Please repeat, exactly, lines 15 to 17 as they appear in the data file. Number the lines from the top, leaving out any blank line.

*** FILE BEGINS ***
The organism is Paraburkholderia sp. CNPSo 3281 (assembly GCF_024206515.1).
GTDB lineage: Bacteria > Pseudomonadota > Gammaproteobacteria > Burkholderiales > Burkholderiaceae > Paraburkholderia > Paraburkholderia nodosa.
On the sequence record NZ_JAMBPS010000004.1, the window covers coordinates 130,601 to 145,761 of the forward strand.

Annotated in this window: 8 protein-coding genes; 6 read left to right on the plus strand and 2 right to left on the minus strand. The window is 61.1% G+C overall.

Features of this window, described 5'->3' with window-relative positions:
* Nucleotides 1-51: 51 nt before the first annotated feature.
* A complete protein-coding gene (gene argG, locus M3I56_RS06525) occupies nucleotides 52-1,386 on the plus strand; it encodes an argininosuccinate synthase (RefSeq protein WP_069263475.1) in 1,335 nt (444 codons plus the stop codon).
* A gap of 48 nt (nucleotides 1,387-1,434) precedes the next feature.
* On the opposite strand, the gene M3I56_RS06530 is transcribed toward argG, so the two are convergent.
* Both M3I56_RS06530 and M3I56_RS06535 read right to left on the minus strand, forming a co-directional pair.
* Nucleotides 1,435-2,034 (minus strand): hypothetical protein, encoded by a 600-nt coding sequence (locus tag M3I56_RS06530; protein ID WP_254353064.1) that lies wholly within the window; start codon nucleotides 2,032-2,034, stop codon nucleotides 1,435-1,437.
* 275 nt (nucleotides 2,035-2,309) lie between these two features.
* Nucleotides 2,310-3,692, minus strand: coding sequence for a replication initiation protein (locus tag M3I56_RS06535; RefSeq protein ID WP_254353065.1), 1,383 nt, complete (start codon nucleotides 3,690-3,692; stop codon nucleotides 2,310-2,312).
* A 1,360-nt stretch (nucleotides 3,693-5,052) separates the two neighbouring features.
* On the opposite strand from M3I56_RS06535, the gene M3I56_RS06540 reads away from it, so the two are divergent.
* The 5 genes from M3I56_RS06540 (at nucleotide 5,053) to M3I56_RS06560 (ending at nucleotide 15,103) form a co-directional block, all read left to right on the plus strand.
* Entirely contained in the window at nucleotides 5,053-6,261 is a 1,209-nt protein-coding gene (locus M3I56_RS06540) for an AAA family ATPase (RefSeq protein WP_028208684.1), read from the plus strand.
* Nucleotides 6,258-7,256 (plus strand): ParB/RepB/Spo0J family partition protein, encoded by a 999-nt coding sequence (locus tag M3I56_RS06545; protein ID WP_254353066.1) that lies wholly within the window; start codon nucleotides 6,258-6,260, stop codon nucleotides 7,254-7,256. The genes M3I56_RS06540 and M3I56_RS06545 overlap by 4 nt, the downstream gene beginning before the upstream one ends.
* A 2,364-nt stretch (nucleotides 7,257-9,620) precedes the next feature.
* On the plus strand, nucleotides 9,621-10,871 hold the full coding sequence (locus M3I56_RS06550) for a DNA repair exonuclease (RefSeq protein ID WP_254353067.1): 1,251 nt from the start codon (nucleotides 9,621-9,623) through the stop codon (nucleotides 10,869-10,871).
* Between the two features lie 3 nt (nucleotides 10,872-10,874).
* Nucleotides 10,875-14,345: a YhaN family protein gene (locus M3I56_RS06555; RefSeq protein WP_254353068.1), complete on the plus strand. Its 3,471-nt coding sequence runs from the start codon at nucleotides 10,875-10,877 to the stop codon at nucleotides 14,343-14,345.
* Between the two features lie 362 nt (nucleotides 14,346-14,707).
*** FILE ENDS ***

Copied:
* On the opposite strand from M3I56_RS06535, the gene M3I56_RS06540 reads away from it, so the two are divergent.
* The 5 genes from M3I56_RS06540 (at nucleotide 5,053) to M3I56_RS06560 (ending at nucleotide 15,103) form a co-directional block, all read left to right on the plus strand.
* Entirely contained in the window at nucleotides 5,053-6,261 is a 1,209-nt protein-coding gene (locus M3I56_RS06540) for an AAA family ATPase (RefSeq protein WP_028208684.1), read from the plus strand.